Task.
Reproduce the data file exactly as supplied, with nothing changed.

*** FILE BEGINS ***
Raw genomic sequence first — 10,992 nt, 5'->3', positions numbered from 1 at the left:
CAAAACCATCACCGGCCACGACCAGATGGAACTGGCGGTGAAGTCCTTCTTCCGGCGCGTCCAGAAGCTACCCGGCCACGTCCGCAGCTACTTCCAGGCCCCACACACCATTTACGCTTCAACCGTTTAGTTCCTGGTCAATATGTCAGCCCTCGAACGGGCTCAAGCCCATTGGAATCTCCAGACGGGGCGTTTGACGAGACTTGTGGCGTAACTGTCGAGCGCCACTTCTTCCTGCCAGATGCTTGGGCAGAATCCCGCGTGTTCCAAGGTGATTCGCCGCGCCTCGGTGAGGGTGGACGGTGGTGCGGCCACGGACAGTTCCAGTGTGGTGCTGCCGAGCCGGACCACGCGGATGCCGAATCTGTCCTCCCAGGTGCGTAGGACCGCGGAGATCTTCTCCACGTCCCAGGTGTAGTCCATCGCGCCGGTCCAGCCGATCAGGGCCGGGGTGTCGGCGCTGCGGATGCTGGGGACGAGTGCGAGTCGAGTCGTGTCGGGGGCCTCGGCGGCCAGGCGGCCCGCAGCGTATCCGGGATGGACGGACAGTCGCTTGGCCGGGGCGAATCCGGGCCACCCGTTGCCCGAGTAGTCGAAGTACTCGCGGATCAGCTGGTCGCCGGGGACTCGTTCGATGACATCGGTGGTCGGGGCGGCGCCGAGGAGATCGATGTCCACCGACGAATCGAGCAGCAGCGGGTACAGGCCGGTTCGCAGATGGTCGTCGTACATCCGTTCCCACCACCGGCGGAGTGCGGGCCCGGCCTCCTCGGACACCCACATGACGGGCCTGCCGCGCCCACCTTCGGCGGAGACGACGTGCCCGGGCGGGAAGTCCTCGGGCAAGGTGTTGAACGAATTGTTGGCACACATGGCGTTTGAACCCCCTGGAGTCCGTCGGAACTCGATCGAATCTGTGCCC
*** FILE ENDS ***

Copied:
Raw genomic sequence first — 10,992 nt, 5'->3', positions numbered from 1 at the left:
CAAAACCATCACCGGCCACGACCAGATGGAACTGGCGGTGAAGTCCTTCTTCCGGCGCGTCCAGAAGCTACCCGGCCACGTCCGCAGCTACTTCCAGGCCCCACACACCATTTACGCTTCAACCGTTTAGTTCCTGGTCAATATGTCAGCCCTCGAACGGGCTCAAGCCCATTGGAATCTCCAGACGGGGCGTTTGACGAGACTTGTGGCGTAACTGTCGAGCGCCACTTCTTCCTGCCAGATGCTTGGGCAGAATCCCGCGTGTTCCAAGGTGATTCGCCGCGCCTCGGTGAGGGTGGACGGTGGTGCGGCCACGGACAGTTCCAGTGTGGTGCTGCCGAGCCGGACCACGCGGATGCCGAATCTGTCCTCCCAGGTGCGTAGGACCGCGGAGATCTTCTCCACGTCCCAGGTGTAGTCCATCGCGCCGGTCCAGCCGATCAGGGCCGGGGTGTCGGCGCTGCGGATGCTGGGGACGAGTGCGAGTCGAGTCGTGTCGGGGGCCTCGGCGGCCAGGCGGCCCGCAGCGTATCCGGGATGGACGGACAGTCGCTTGGCCGGGGCGAATCCGGGCCACCCGTTGCCCGAGTAGTCGAAGTACTCGCGGATCAGCTGGTCGCCGGGGACTCGTTCGATGACATCGGTGGTCGGGGCGGCGCCGAGGAGATCGATGTCCACCGACGAATCGAGCAGCAGCGGGTACAGGCCGGTTCGCAGATGGTCGTCGTACATCCGTTCCCACCACCGGCGGAGTGCGGGCCCGGCCTCCTCGGACACCCACATGACGGGCCTGCCGCGCCCACCTTCGGCGGAGACGACGTGCCCGGGCGGGAAGTCCTCGGGCAAGGTGTTGAACGAATTGTTGGCACACATGGCGTTTGAACCCCCTGGAGTCCGTCGGAACTCGATCGAATCTGTGCCC